The case was brought by the country's Green Party after its leader was targeted by a false account.
The court said postings not just in Austria but worldwide must be deleted. Facebook has not yet commented.
The ruling is seen as a victory for campaigners who want to make social media platforms combat online trolling.
The appeals court in Vienna ruled that postings against Greens' leader Eva Glawischnig as any verbatim repostings should be removed.
It added that merely blocking the messages in Austria without removing them for users abroad was not sufficient.
The court said it was easy for Facebook to automate this process.
A Green lawmaker, Dieter Brosz, said Facebook could no longer claim it was just a platform and needed to take responsibility for tackling hate postings.
Internet giants including Facebook, Twitter and Google have all come under fire in many countries for failing to remove hate speech from their platforms promptly.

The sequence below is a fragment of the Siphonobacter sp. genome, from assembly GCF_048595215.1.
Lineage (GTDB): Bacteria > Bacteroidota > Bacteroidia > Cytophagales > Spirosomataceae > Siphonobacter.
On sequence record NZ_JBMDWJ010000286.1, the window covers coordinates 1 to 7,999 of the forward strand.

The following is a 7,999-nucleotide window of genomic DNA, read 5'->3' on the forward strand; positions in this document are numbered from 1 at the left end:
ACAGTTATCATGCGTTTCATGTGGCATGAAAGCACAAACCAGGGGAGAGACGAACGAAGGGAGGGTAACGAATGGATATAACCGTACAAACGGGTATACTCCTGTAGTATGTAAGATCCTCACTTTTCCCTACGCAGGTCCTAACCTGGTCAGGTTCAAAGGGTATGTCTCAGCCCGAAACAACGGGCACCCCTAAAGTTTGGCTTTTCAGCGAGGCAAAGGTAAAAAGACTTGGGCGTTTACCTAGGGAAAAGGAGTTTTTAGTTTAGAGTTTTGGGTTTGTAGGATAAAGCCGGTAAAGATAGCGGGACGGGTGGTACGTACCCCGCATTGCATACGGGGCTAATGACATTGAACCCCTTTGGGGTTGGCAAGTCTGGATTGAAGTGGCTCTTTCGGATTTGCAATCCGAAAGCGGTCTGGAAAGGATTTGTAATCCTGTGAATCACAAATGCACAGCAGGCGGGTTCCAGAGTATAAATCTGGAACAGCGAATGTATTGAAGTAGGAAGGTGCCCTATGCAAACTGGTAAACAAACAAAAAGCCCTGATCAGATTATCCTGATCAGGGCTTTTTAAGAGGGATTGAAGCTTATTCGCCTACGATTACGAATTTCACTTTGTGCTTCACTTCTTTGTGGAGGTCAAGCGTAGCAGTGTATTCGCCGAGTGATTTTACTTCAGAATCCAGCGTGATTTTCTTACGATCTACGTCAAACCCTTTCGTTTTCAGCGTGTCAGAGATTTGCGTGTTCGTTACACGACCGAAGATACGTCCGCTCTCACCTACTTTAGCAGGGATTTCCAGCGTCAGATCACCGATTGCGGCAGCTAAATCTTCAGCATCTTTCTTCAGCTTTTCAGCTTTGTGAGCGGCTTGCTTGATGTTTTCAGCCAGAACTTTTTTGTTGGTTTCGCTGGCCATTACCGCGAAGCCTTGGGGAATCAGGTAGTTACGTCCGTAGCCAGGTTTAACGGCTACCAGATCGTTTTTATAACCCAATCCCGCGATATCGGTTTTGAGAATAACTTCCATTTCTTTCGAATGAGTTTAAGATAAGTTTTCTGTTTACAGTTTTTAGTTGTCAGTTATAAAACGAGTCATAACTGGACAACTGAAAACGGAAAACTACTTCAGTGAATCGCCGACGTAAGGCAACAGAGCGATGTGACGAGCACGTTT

Last month, German ministers approved plans to fine social media firms up to 50m euros ($53.3m; £42.7m) if they fail to remove hate speech and fake news quickly.
The companies have recently announced measures to address the issue:
- Facebook said it would hire 3,000 people to help stop hate speech, child abuse and self-harm being broadcast on the website
- Google said changes on how its core search engine works would help stop the spread of fake news and hate speech